Hi and welcome back to Attentionology for K – 5 Teachers!
As March draws near, schools in many parts of the world are preparing for testing time. The word itself – test – is enough to send some kids into a “tizzy.”
Kids aren’t alone in their fears, asserts Scott Bitner, M.ED, shown in my blog pic below.
Scott’s research and experience as a Tutor and Consultant with Learning Solutions suggests that the foundation of test anxiety is in adults, not children.
What’s the attentionology connection?
Teachers can use strategies that, in Scott’s words, “remove the threat of testing,” and improve the likelihood of positive outcomes for students, teachers, schools and communities.
Scott stresses the importance of helping students:
- increase mindfulness
- focus on their strengths
- block out “noise” when they’re preparing for and taking tests
Speaking of “noise,” Scott has “a bone to pick” with the Common Core Curriculum that’s been adopted by most states in the US. “Before Common Core,” says Scott, “I believe that we had a really good model for teaching science, as an example. We used a curriculum that built a ‘scaffolding’ for learning, beginning with general studies in elementary school.”
Where’s the Scaffolding for Learning Now? – Scott, shown doing
research in my blog pic here, has served as a Science Specialist in Middle School; worked with K – 5 groups, and with “at-risk” students.
In his estimation, the Common Core Curriculum “has unfortunately forced teachers to introduce more sophisticated concepts at an earlier age, before the ‘scaffolding’ is there. Students are becoming overwhelmed. Overwhelmed kids tend to get anxious.”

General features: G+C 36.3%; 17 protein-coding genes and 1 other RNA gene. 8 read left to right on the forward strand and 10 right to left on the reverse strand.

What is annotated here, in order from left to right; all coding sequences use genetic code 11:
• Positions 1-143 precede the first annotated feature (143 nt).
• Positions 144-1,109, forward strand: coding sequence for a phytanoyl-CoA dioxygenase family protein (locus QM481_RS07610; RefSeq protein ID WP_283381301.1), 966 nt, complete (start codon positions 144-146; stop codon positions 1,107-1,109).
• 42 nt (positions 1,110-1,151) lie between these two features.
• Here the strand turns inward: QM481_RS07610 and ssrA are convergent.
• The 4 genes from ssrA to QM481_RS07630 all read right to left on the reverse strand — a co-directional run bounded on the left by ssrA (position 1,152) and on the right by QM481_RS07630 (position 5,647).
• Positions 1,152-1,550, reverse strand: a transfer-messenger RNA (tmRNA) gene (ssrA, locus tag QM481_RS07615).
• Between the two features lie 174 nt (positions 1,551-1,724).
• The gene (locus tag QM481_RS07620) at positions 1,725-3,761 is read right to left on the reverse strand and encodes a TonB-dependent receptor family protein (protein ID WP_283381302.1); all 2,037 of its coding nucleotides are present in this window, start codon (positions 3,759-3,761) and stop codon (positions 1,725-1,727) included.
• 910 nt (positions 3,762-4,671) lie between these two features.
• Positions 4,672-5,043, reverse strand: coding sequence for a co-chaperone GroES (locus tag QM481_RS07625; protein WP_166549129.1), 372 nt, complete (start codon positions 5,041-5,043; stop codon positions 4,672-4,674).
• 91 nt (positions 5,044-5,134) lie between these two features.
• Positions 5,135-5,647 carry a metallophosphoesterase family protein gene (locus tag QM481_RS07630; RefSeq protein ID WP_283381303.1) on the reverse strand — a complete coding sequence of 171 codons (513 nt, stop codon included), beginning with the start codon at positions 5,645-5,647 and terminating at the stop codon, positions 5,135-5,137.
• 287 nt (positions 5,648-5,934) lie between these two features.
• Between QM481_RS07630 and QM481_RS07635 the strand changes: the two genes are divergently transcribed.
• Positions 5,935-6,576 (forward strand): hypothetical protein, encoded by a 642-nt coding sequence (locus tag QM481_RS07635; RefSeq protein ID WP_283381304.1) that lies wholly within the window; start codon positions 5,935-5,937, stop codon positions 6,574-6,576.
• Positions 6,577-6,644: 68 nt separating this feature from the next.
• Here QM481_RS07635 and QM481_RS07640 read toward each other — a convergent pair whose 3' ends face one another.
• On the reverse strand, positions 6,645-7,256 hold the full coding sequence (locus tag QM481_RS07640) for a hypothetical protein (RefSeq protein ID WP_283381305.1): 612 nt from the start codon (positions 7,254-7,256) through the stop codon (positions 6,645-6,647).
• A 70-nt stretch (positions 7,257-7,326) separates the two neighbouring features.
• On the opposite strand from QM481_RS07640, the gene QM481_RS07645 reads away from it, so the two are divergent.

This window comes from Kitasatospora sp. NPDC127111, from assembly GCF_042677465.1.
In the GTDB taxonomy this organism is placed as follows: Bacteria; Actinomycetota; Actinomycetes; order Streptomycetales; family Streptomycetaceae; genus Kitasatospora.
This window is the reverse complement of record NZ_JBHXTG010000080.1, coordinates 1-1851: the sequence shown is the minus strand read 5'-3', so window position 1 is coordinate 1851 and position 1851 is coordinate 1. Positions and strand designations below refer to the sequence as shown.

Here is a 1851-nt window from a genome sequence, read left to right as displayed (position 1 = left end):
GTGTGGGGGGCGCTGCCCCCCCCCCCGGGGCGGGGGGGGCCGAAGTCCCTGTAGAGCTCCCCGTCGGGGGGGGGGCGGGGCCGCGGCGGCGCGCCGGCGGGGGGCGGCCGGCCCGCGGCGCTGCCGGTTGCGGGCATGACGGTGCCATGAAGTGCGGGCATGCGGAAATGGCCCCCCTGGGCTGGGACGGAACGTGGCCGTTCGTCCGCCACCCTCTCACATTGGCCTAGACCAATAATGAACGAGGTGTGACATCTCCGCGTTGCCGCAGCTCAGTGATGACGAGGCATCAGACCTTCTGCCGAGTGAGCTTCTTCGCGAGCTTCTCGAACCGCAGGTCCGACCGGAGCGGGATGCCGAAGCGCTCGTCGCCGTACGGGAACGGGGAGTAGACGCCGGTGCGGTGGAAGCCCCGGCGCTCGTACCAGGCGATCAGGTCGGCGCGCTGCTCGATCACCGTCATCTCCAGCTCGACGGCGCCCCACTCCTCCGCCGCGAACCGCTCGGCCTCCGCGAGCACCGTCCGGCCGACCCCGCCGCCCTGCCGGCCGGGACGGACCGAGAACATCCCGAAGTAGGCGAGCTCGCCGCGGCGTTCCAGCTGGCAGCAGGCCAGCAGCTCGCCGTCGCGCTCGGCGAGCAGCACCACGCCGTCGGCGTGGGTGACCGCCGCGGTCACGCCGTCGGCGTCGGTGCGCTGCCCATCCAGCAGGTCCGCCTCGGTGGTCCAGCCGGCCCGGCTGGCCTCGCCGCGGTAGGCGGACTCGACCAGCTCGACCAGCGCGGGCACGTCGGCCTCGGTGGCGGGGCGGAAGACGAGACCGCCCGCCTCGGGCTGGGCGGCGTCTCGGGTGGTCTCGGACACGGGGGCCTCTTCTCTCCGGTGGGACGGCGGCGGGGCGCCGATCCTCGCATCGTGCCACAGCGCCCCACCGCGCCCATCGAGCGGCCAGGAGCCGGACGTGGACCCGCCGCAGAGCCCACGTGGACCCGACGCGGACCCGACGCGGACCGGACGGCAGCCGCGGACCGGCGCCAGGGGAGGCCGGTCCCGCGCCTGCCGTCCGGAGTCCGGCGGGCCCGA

Is Test Anxiety Increasing with Your Classes? – Have you noticed, like Scott has, that more and more students seem anxious and that test anxiety is increasing in school?
“Sometimes the result is that kids tune out,” Scott observes. “I think that some kids take what I call ‘commercial breaks’ in the middle of class. They’re thinking, ‘I don’t understand what the teacher is saying, so why should I bother trying?'” Teachers need tools and tricks to keep kids on task…
…attention-getting tools and tricks, like posting Sticky Note Test Helpers (shown in my blog pic here).
Write a few words of encouragement on sticky notes and post them on a bulletin board for students to borrow as needed.
You might help alleviate children’s anxiety.
Enormous Learning Expectations –
In Scott’s thinking, learning expectations have increased exponentially outside of school, as well as inside the classroom.
He expresses his concern this way: “Look what we’ve done to kids in the last twenty years, in the US at least. In our drive for them to have a better life than our own (and to stay competitive in the world economy when they grow up – my words) we pile on the activities. There seems to be a perception that if kids aren’t involved in a huge number of after- school activities, they’ll fall behind. I’d like to get back to letting kids be kids.”
When Scott was a kid himself, his home was Munroe Falls, Ohio (US), a suburb of Akron. Scott attended Old Trail School in grades 2 – 5. “It was a private country day school built along tow paths that mules walked, back during the construction of the Erie Canal.” Scott’s dad was a Science and Geography teacher in the middle grades; hence Scott’s attendance at Old Trail School (and his path into teaching – like father, like son.)